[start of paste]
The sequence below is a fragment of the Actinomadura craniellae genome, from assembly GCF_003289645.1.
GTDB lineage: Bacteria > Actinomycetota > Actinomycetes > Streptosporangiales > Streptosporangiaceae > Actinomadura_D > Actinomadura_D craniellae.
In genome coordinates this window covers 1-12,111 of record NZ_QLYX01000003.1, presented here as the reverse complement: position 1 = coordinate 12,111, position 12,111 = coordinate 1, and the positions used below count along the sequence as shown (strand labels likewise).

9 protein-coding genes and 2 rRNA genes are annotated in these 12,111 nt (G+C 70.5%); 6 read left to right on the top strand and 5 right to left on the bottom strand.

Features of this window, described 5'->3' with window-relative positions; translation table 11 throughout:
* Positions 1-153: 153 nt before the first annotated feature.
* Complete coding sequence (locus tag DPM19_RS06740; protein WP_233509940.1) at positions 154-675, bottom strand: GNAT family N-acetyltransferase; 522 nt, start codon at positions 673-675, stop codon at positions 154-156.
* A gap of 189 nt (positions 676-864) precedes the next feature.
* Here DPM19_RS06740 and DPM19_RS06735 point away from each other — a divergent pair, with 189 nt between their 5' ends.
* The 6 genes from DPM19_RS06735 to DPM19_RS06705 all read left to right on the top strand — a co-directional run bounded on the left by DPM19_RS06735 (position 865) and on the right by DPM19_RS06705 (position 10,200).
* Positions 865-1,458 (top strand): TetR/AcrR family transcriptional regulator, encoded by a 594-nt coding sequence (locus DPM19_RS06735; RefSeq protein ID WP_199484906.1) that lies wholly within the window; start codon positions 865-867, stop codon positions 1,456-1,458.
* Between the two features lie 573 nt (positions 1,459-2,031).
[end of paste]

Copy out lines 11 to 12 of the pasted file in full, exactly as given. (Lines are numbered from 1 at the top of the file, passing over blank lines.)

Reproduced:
* Positions 865-1,458 (top strand): TetR/AcrR family transcriptional regulator, encoded by a 594-nt coding sequence (locus DPM19_RS06735; RefSeq protein ID WP_199484906.1) that lies wholly within the window; start codon positions 865-867, stop codon positions 1,456-1,458.
* Between the two features lie 573 nt (positions 1,459-2,031).